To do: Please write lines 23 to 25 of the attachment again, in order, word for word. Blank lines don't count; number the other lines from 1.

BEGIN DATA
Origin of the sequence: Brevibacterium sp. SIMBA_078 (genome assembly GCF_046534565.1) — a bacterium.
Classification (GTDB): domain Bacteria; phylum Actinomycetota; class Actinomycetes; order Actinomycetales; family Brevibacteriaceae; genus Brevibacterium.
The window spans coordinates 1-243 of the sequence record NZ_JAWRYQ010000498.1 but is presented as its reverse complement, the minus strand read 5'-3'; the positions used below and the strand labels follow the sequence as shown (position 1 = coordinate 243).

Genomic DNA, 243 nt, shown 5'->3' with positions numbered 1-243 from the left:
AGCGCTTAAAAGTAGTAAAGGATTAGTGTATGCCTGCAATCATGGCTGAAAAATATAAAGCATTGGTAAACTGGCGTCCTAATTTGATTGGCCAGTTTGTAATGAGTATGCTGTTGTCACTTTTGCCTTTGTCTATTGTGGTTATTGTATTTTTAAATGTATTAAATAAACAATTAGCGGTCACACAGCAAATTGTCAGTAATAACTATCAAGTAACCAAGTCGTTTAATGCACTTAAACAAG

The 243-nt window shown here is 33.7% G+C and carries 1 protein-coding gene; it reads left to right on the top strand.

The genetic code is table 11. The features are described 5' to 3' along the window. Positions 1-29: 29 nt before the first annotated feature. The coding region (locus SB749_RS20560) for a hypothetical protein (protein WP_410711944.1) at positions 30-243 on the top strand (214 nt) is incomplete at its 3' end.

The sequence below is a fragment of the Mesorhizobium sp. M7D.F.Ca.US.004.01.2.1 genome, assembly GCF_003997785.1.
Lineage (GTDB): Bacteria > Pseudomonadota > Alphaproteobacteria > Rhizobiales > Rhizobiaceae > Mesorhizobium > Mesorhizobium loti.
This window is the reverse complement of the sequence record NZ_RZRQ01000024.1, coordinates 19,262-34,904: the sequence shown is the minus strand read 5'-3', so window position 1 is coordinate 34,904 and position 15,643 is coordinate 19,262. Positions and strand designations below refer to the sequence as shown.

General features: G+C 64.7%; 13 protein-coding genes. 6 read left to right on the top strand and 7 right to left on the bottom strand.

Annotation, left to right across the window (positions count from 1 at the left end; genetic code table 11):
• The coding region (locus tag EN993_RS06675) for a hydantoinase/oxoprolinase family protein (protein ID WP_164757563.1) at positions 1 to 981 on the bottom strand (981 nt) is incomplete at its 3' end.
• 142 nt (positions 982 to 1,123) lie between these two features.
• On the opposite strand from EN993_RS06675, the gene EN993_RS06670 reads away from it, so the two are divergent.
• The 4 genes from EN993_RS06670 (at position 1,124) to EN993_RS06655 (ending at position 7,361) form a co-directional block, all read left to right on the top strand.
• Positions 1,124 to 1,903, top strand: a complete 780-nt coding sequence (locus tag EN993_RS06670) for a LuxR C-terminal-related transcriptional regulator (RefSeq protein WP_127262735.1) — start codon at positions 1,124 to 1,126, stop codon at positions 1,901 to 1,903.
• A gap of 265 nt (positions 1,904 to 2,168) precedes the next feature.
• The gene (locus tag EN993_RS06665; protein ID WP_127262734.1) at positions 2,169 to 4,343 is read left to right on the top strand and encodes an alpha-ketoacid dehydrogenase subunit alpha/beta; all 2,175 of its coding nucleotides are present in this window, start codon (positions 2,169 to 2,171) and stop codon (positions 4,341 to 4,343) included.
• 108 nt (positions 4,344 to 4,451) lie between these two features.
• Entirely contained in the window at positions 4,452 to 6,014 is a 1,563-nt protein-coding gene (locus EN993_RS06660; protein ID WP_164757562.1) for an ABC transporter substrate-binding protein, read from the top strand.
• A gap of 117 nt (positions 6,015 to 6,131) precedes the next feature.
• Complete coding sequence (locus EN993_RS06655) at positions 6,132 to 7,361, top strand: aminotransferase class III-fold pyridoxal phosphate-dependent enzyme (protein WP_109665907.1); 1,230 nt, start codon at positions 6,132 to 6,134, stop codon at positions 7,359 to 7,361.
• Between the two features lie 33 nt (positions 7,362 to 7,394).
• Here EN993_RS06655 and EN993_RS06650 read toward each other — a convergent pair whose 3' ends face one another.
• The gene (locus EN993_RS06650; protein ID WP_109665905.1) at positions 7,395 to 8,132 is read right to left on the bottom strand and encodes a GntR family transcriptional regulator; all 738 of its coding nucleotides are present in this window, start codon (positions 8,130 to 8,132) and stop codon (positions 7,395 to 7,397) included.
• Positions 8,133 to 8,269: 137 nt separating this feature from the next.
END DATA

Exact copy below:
• Complete coding sequence (locus EN993_RS06655) at positions 6,132 to 7,361, top strand: aminotransferase class III-fold pyridoxal phosphate-dependent enzyme (protein WP_109665907.1); 1,230 nt, start codon at positions 6,132 to 6,134, stop codon at positions 7,359 to 7,361.
• Between the two features lie 33 nt (positions 7,362 to 7,394).
• Here EN993_RS06655 and EN993_RS06650 read toward each other — a convergent pair whose 3' ends face one another.